Review by Diana Detterick

Associate assistant principal, Atlantic Academy

10 May 2020, 5:00


Teaching Walk-Thrus: Five-Step Guides to Instructional Coaching

By Tom Sherrington and Oliver Caviglioli


John Catt Educational




30 Mar 2020

Reviewer Diana Detterick detects an unfortunate bias, but it’s not enough to stop this book becoming her go-to reference title for solving educational problems

Cognitive Load Theory. Dual Code Theory. Rosenshine’s Principles of Instruction. How do I connect all of these concepts, and many others, to use in my classroom? If you have ever pondered the same question, Teaching WalkThrus is the solution. Subtitled Five-step guides to instructional coaching, this practical, informative and insightful book provides 50 effective, research-informed techniques. With 19 years of teaching and leadership experience in primary and secondary schools, I can confidently recommend this book to all teachers regardless of their experience.

Teaching WalkThrus is structured into three parts: ‘Why’, ‘What’ and ‘How’. I’m a practical person, and I must admit that normally I would skip straight to the ‘what’ chapter. However, reading the ‘why’ section first is essential as it provides an overview of the key research and education ideas which form the basis for the book. Additionally, there is an engaging explanation of the rationale for the use and design of Oliver Caviglioli’s visual instructions. This section was beneficial as a quick primer and reminder of Rosenshine’s Principles of Instruction, Daniel Willingham’s Why Don’t I like School? and Ron Berger’s An Ethic of Excellence.

The ‘what’ part of Teaching WalkThrus is divided into six sections, each containing a “core selection of ideas to provide good coverage of common issues and practices”. Each idea, or WalkThru, is on two pages and contains a short overview paragraph accompanied by five concise and precisely illustrated steps.

Leaders with responsibility for CPD will find the ‘how’ part invaluable

There is no need to read the six sections in order, and various sections will apply to different audiences and purposes, but there are few professional development situations that Sherrington and Caviglioli haven’t covered here.

New to teaching, need to refresh your behaviour management or need advice on how to lead others in improving teacher and student relationships? The first section, ‘Behaviour & Relationships’ is the place to start. In the middle of a curriculum review or in the planning stages of a new unit of work? Consider the key ideas in the second section titled ‘Curriculum Planning’. Looking to improve your use of explanation and modelling? Read the third section. Leading your team or school on improving feedback? The fourth section, ‘Questioning & Feedback’ provides nine key ideas such as metacognitive talk and deliberate vocabulary development. The fifth, ‘Practice & Retrieval’ contains strategies for improving students’ “confidence and fluency with a wide range of knowledge and physical skills”. And if you’re thinking of using collaborative work or wanting to enhance oracy activities within lessons, then the final section entitled ‘Mode B teaching’ (based on Sherrington’s previous The Rainforest of Learning) includes ideas on enquiry projects and open response tasks.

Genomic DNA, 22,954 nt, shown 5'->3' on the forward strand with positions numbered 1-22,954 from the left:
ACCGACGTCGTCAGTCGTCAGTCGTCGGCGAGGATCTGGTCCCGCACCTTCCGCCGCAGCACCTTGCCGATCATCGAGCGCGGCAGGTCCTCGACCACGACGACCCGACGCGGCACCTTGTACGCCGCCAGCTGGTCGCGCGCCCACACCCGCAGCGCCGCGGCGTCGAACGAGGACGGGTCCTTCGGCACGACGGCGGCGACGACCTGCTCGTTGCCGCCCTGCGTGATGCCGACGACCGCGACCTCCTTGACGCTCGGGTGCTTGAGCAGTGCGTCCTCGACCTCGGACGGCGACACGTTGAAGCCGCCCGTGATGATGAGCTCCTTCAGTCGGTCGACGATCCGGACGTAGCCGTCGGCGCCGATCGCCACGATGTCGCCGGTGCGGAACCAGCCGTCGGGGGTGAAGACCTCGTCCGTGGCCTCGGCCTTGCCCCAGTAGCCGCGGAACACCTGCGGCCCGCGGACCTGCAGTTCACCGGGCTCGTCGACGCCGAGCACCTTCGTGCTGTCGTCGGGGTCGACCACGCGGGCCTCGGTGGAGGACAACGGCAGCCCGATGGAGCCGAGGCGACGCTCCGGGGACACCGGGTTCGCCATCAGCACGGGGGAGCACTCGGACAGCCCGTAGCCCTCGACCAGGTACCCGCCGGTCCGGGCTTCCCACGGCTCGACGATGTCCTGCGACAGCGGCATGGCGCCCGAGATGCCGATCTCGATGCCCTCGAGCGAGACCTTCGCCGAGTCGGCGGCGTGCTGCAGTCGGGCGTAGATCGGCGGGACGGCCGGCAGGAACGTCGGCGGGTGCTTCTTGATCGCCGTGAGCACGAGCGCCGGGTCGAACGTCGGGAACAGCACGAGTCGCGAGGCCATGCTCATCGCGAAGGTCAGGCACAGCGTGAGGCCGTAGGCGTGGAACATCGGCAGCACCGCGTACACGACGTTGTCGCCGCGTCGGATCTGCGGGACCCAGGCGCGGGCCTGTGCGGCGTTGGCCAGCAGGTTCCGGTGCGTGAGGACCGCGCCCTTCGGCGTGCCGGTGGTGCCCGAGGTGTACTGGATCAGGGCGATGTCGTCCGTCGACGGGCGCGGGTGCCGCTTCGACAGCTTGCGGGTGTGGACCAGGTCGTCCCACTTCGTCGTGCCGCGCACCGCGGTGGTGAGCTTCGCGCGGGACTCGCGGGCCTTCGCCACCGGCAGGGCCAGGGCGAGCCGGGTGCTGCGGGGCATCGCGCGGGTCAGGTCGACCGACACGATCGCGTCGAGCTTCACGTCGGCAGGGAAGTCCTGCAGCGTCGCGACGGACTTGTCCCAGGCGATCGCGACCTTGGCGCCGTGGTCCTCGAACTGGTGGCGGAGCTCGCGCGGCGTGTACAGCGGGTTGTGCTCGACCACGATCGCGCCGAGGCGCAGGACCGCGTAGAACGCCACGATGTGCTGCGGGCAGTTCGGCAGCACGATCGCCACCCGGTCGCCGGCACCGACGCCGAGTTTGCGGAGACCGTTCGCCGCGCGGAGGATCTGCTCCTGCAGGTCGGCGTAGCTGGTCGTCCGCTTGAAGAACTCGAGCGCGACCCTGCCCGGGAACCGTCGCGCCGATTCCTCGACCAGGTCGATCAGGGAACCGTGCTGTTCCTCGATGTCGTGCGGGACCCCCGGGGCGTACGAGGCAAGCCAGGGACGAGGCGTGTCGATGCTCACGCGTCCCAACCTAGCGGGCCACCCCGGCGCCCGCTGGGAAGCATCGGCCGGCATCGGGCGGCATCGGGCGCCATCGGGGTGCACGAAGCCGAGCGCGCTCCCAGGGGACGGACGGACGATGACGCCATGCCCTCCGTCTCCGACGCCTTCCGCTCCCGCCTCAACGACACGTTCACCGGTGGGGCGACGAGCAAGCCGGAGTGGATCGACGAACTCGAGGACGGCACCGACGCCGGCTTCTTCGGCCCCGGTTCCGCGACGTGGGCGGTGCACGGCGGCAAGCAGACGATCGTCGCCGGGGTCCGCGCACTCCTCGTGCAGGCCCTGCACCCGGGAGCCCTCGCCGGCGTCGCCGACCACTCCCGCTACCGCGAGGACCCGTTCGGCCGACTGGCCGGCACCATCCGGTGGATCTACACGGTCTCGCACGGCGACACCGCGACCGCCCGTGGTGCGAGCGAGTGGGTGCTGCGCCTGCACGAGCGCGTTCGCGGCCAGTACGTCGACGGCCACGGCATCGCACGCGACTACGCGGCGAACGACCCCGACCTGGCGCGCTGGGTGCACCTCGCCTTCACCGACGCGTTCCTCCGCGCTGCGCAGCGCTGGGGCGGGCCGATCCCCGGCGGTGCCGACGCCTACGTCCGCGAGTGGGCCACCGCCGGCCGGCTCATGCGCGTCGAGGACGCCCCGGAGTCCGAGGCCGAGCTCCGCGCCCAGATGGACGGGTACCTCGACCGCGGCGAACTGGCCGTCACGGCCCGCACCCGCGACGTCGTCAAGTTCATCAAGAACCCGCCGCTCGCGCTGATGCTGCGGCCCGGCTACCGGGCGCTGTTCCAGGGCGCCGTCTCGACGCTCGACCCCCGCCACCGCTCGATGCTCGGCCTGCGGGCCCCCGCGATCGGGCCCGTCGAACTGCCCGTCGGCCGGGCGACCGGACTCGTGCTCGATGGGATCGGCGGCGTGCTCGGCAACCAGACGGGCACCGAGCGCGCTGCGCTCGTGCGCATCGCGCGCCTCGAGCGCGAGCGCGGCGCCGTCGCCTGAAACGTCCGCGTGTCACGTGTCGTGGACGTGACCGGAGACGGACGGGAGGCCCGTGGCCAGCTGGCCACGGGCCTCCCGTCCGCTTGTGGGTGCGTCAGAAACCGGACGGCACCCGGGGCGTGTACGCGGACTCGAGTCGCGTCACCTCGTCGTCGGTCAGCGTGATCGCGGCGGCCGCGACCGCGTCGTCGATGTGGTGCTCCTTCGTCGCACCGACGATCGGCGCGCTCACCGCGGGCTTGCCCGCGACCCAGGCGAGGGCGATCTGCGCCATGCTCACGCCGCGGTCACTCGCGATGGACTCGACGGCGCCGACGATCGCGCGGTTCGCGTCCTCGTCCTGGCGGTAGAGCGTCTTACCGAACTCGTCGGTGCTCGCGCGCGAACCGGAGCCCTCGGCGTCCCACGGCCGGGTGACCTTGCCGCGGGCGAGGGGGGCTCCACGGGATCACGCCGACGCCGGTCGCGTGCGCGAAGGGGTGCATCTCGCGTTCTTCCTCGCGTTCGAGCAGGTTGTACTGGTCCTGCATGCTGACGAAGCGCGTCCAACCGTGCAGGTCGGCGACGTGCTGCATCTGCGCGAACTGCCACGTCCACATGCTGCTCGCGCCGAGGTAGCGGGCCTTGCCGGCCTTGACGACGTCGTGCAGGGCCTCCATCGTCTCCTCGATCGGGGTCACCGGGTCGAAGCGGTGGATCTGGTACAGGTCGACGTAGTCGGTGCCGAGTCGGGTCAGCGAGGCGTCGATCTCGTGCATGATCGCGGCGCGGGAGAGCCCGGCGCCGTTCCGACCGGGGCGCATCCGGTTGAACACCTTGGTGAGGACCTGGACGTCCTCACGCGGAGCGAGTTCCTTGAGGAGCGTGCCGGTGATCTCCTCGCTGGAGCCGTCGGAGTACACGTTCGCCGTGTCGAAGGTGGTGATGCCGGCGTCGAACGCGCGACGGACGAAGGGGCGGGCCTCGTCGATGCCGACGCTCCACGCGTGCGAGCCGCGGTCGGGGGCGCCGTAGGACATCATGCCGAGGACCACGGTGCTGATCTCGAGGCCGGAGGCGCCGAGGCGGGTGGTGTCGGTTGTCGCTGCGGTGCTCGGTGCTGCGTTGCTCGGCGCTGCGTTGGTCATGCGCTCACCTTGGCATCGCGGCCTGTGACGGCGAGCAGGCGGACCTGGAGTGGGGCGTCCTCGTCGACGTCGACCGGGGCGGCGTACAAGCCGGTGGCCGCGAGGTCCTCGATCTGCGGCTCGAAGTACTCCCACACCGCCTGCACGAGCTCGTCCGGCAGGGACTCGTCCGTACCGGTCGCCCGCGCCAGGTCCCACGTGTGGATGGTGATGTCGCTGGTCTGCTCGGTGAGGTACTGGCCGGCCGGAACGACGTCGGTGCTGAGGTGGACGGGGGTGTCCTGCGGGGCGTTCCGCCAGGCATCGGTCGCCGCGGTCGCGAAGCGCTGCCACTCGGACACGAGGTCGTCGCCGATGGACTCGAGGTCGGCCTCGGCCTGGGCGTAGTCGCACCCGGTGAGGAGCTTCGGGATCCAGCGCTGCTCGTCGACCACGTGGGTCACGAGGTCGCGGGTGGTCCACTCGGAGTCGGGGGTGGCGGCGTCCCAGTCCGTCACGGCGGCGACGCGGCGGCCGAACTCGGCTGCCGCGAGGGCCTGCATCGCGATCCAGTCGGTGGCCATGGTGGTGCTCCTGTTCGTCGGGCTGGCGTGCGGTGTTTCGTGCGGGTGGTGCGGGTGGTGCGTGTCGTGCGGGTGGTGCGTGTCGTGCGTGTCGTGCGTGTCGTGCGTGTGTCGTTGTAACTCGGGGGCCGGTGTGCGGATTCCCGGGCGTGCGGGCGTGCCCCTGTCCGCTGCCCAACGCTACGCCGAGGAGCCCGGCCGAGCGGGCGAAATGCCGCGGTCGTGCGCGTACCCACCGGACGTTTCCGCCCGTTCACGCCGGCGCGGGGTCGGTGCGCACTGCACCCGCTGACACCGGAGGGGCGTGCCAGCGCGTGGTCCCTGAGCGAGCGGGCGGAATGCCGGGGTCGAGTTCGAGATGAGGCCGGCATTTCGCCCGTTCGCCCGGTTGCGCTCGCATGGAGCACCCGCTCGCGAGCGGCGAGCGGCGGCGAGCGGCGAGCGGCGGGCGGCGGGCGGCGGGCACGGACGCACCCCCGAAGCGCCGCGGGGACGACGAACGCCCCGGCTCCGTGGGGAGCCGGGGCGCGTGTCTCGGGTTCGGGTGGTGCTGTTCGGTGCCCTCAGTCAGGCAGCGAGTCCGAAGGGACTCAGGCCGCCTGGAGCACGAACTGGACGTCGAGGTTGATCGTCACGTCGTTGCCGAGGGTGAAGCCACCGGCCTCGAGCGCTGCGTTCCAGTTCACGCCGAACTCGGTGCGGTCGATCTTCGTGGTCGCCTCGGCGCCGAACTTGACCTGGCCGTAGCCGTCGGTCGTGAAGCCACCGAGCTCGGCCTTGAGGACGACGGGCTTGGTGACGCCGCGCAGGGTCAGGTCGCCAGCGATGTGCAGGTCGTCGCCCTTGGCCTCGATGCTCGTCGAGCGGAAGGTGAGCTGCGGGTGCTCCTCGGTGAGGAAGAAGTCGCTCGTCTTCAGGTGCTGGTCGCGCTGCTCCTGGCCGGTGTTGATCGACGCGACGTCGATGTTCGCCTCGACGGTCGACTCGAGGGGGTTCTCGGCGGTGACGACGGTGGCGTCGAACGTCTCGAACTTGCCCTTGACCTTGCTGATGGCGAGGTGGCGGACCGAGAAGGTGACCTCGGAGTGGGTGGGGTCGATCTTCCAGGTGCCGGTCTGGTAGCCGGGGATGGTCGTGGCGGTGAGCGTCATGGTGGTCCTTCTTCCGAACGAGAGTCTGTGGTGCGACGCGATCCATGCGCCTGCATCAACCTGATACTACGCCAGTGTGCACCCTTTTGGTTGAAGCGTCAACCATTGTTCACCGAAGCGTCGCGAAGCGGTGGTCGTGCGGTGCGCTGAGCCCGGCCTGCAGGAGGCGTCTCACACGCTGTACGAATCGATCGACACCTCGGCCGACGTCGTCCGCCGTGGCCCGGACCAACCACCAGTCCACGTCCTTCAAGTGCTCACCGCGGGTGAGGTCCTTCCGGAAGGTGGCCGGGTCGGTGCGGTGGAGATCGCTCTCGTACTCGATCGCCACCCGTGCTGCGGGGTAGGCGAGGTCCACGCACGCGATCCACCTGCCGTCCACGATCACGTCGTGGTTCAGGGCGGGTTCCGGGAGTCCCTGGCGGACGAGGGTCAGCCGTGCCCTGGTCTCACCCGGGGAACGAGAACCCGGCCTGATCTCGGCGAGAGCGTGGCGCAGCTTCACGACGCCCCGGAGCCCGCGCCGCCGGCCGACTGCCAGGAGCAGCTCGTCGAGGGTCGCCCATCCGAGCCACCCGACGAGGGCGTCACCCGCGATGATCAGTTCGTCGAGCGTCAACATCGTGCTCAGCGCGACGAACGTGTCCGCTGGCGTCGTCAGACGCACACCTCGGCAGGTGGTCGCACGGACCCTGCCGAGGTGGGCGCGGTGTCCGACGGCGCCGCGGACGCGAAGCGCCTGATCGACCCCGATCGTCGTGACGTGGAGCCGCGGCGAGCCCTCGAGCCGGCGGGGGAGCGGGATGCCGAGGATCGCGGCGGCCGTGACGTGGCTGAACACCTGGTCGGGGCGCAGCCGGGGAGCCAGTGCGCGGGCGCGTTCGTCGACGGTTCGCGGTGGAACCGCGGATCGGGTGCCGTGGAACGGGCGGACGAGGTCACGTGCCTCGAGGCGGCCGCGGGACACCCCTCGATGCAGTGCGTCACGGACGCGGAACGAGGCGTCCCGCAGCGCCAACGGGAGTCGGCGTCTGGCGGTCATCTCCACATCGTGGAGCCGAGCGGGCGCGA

Finally, leaders with responsibility for CPD in their schools will find the ‘how’ part of the book invaluable. It covers strategic methods to “engineer professional learning processes” so that they are “effective and sustained”. The first WalkThru of this section explains the ADAPT approach (Attempt, Develop, Adapt, Practise, Test), Sherrington and Caviglioli’s recommend method for implementing WalkThrus. The remaining key ideas in the ‘how’ section focus on how to use WalkThrus in observations, instructional coaching, as part of a CPD cycle and in order to solve learning problems.

I have two quibbles with the book but neither is worth demoting it from a solid five-star rating. The subtitle, Five-step guides to instructional coaching doesn’t quite capture its full breadth and scope for teachers generally. More importantly perhaps, while colleagues who teach younger children will benefit from the vast majority of the WalkThrus, I struggled to find specific examples that primary teachers would directly identify with. That seems an unfortunate oversight and an easy bias to have remedied.

Still, in spite of that, Teaching WalkThrus has easily become my go-to reference from the many educational titles lining my bookshelves, and I have no doubt it will be for any who read it.


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